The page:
When I was a kid I loved to run. I didn’t run to be fast or win races, I just loved to move. There was a joy in running, in moving. I didn’t worry about being a great athlete. I just moved.
Although when it came to athletics, I wasn’t a total slouch. I’ve never been overly competitive when it comes to athletics, but I wasn’t terrible either. When I was about 8, attending a YMCA day camp, a couple of the boys in my group challenged me to a race for fun. I ran. I won. I’m a good swimmer, and I love being in the water more than anything else in the world. I was one of a small handful of girls on an all-boys soccer team, when the sport was first beginning to make inroads in the United States. And the reason I can still play some semblance of basketball today is because my older brother spent many hours with me on the court in our driveway, teaching me to shoot and dribble and do layups. While I tend to suck at softball and baseball, I’m a fair tennis player, and when I’m in fighting shape, you do not want to take me on in badminton.
But athletics aside, when I was a kid I loved to run. I loved to move. For a brief while I had no self-consciousness about my body. I loved it and I loved what it allowed me to do. But somewhere along the line all that changed. I think it was when recess turned into PE. With the President’s Fitness Challenge (which is a great thing, don’t get me wrong) I suddenly had to prove my fitness, and was graded on that proof. I no longer got to move just for the joy of moving. I had to perform certain physical tasks, and failed if I couldn’t do them.
It didn’t help that puberty made an early appearance. I suddenly had female attributes that I didn’t want and didn’t know how to deal with. The problem with puberty and me was that I didn’t suddenly get curves, I just got round. And I was self-conscious and my self-esteem plummeted. I no longer ran because I liked it. I ran because I had to. I was slow and chubby and generally began to despise everything that had to do with gym in particular and exercise in general.
What happens to the kids who are slow and chubby and can’t do a pull-up no matter how hard they try? They get teased. They get mocked. They become the last ones picked for teams. Whatever self-esteem they had left is completely wiped out. You can probably guess I was one of those kids who got picked on for not being good enough when it came to sports.
This isn’t a whine about the past though. Because now it is many years later and I’m in better shape than I have been in years. I work out hard. I kickbox. I do Zumba. I work out on the elliptical machine and the rowing machine. I swim laps and take water aerobics classes. I do whatever I can to keep in shape, keep my weight down and fend off depression by raising my endorphins on a regular basis. Last week I started taking a boot camp fitness class at my Y two mornings a week.
The first two days were tough. I was sore for days. The second day we did a lot of running/jogging, which I thought would kill me. But in the last sprint of the morning, jogging back to the main building of the Y, I felt like I did when I was a kid. It was a joy to move! I was completely in tune with my body. I wasn’t self-conscious about how I looked running. I just loved how it felt to run. Feeling this way, in spite of the predicted muscle soreness, I couldn’t wait to go back this morning.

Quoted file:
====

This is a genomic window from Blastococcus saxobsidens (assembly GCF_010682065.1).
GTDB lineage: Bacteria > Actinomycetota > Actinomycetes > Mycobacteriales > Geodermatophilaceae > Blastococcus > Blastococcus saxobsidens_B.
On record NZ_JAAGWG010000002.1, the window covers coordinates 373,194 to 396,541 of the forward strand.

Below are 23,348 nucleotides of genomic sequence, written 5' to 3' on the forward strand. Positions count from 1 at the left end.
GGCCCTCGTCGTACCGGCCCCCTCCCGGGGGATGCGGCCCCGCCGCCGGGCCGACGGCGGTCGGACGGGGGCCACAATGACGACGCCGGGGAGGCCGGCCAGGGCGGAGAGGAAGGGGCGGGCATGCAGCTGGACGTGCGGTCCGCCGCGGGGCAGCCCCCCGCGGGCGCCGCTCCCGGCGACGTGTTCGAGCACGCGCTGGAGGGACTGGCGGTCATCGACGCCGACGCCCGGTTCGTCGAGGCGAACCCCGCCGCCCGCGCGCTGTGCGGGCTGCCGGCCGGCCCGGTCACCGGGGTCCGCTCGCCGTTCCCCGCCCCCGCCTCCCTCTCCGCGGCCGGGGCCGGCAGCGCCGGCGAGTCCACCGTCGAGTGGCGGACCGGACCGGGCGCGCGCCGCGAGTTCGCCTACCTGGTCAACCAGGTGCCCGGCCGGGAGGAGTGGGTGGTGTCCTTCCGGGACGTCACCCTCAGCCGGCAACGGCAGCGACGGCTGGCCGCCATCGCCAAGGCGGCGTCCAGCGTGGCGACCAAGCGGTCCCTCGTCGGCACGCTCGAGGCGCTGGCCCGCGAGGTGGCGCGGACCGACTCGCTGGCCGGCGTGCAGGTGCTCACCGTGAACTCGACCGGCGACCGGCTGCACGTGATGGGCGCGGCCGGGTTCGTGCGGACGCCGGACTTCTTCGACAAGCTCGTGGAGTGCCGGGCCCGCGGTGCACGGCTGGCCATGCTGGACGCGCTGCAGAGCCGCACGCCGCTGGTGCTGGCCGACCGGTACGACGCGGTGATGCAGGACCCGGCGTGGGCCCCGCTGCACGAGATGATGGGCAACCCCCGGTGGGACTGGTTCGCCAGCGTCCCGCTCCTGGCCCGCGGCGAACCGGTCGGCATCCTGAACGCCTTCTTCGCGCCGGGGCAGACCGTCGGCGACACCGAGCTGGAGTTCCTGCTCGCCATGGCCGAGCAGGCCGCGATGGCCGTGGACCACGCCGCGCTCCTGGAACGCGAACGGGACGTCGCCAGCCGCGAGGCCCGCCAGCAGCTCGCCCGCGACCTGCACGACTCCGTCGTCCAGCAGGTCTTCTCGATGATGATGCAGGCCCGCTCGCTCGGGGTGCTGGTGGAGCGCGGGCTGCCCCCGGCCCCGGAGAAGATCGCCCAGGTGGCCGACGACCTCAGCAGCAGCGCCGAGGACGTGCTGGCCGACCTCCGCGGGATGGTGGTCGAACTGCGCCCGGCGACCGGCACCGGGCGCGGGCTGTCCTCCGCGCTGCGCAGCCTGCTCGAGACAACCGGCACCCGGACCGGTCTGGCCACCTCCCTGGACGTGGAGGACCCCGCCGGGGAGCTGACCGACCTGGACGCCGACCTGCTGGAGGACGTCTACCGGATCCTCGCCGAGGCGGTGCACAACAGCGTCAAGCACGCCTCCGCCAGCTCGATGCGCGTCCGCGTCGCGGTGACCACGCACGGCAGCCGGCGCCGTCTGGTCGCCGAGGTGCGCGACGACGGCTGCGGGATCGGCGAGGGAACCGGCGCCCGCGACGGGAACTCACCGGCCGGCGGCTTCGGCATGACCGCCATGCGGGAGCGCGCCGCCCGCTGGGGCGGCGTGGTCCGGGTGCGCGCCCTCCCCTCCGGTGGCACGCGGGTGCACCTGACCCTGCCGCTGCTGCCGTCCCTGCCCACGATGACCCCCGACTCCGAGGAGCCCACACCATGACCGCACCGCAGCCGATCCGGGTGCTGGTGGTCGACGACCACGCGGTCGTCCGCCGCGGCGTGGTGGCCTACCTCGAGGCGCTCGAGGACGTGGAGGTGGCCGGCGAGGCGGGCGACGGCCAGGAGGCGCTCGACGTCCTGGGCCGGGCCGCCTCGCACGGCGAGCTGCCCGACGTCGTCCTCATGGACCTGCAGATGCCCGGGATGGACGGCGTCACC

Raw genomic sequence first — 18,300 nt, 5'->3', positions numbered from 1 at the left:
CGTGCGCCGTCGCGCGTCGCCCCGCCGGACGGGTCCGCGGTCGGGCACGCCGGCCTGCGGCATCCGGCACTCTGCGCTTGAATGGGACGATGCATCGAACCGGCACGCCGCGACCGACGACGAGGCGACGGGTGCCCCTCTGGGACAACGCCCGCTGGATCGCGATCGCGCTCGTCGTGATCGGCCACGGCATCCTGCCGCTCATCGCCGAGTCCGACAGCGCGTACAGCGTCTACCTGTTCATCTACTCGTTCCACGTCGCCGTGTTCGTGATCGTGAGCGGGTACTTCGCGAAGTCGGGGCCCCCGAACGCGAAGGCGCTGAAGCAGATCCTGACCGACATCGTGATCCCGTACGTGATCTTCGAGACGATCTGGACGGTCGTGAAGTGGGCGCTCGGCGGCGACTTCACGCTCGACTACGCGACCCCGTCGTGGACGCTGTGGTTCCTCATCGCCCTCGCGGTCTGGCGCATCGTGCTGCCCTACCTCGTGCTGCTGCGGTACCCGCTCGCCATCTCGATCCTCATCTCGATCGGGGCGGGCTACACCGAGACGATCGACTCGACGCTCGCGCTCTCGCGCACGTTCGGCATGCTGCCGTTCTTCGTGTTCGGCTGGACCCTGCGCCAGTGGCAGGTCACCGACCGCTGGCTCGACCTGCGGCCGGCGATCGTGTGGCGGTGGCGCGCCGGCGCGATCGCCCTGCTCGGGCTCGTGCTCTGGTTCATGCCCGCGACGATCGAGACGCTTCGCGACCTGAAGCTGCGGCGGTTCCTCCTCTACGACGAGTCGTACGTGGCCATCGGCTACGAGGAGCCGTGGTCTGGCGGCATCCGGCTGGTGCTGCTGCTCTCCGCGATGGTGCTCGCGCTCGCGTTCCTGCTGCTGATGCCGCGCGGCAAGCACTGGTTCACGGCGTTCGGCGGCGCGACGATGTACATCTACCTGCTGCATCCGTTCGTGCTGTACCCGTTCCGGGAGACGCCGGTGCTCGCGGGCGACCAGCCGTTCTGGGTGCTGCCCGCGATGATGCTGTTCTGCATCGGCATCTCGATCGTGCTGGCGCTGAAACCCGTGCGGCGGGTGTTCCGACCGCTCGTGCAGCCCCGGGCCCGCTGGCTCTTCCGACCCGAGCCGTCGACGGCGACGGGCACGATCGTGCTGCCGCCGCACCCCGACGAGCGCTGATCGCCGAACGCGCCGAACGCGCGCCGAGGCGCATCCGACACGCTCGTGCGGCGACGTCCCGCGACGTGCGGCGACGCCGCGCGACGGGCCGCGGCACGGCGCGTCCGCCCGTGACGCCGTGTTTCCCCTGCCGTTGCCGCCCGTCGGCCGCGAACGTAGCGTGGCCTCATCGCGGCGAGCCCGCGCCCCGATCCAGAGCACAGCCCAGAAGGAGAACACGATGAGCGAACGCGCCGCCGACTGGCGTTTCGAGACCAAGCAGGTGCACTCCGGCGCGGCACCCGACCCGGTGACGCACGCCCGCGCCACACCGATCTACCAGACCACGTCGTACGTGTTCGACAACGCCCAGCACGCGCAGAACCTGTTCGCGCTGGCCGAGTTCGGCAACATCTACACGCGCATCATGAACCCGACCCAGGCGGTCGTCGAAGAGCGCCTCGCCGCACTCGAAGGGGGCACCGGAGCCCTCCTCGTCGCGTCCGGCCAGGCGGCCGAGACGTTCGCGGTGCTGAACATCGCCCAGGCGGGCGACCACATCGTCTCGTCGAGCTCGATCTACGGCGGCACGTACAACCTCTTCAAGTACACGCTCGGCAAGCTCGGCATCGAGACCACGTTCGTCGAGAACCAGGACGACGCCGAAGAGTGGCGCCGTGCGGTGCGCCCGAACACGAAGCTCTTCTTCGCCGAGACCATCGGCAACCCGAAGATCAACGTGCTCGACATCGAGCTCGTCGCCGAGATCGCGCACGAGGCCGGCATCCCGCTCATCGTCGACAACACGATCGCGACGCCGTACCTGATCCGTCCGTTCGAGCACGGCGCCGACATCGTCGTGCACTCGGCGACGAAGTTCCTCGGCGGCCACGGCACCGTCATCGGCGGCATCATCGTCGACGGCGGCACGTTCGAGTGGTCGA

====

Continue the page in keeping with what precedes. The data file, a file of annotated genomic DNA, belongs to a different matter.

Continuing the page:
Let me say that our boot camp instructor is great. She’s encouraging. She doesn’t demean. She tells us that we’re all at different fitness levels and not to compare ourselves to anyone else in the class. But she also likes to shake things up and try different things every day. It’s a strategy that keeps us on our toes and keeps our muscles responding and working hard. Today she decided to put us in teams. Each team would do one exercise, and each member would race to the center of the gym, do another exercise, race back, then the next member of the team could take his or her turn. It was meant as a friendly competition. The only prize earned was the team that came in first each time got to run two less sprints than the team that came in second. Everybody jumped right in eagerly. Except me. I felt tears begin to well up in my eyes. Suddenly I was back in PE. I was the slowest one. I couldn’t do the exercises as well as everybody else. The only sprinting I wanted to do was to my car and home.
I stuck with it, but I was miserable. It’s hard to explain why. No one mocked me. My teammates were encouraging, but I realized that this morning’s work out unleashed demons I thought were long gone. Sadly they’ve been battering me ever since. Their voices tell me that I’m not enough; not good enough, not strong enough, not capable enough. They try to make me believe that my self-esteem should be intricately connected with my physical self – my looks, my weight, my coordination or lack thereof. Who knew that my desire to exercise would also bring about a need to exorcise?
But exorcise I will. I will find a way to silence their voices, root them out of my psyche and send them packing. Mahatma Gandhi once wrote, “Strength does not come from physical capacity. It comes from an indomitable will.” If this has truth to it, and I think it does, then I am stronger than my demons. I still can’t do a good pull up, but my will is stronger than ever. I am more than just the sum of my physical attributes. The demons won’t win.
By the way, I’m going back to boot camp on Thursday.